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Keystone Sanitary Landfill Changes Expansion Plans

DUNMORE — The Keystone Sanitary Landfill in Lackawanna County no longer wants to expand vertically. The state’s third largest dump wants to spread a...

DUNMORE -- The Keystone Sanitary Landfill in Lackawanna County no longer wants to expand vertically. The state's third largest dump wants to spread about 40 more years' worth of garbage throughout the existing landfill.

The proposal to keep the landfill open for decades still needs state approval.

More than a year ago, Keystone Sanitary Landfill asked the state for permission to add garbage 165 feet higher than its already highest peak.

Now, the landfill is voluntarily backing down from that proposal, officials admit, because of concerns from the public.

The landfill also has a plan in hopes of appeasing people who live around the landfill.

Keystone Sanitary Landfill in Lackawanna County has three so-called "trash sites," effectively mountains of garbage on the property that's in both Throop and Dunmore.

Keystone Landfill officials say it will now just fill in the valleys between those three sites, instead of asking the state to increase the landfill's height.

"We have a lot of respect for the public so we have reconfigured the landfill so the ultimate height of the Phase 3, that we're submitting for, will be no higher than the height that was approved in 1997," explained Al Magnotta, Keystone Sanitary Landfill.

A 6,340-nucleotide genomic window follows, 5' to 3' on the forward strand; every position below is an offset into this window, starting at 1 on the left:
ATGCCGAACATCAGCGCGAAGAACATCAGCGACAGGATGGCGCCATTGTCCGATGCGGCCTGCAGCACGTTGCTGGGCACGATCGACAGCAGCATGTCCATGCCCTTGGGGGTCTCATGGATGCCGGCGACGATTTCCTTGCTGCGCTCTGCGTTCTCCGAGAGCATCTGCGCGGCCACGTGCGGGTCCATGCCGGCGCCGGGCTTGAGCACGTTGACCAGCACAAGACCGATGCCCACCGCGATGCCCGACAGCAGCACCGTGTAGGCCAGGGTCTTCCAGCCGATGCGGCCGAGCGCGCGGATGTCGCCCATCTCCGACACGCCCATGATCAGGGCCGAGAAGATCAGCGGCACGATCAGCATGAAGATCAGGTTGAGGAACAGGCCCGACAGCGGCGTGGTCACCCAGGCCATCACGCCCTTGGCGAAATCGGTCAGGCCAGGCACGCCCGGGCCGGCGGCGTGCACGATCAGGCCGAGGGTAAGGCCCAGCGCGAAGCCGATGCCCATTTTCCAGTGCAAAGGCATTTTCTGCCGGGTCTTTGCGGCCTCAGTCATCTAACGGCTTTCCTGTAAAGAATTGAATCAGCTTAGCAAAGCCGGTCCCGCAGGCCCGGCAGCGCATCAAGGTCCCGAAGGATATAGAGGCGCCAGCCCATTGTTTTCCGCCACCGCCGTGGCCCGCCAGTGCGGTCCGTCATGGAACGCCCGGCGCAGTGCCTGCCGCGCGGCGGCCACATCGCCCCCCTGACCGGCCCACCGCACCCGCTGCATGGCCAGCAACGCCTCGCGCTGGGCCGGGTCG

Magnotta says the landfill made this change voluntarily and if allowed to expand, the landfill will also offer to help those who no longer want to live in its shadow.

"We have proposed and we will do what we call a property protection value plan," Magnotta said.

Under the plan, homeowners who live within a half-mile radius of the landfill, and have trouble selling, could be bought out.

Keystone Sanitary Landfill says it hasn't figured out quite home many homes fall within that half-mile radius but one of those most densely populated parts of that radius would be the Swinick development in Dunmore.

Josie Roman lives on nearby Throop Street and though she lives close, hasn't been following the landfill controversy too closely.

"Somewhat, somewhat, I can't say I know everything about it, but a little bit," said Roman. "I haven't thought about (how it affects property values) at all!"

Some of her neighbors have expressed concern about their property values. Three are included in a lawsuit against the landfill's proposed expansion.

But Roman says the newly proposed buyout program, for her, is less of a way out and more of an opportunity.

"At my age, I am a senior citizen, I think that would be an answer to my prayers as I get older, to sell my property, yes."

That buyout program is contingent on Keystone Sanitary Landfill getting permission to take all that additional garbage. That process could take months even a year more.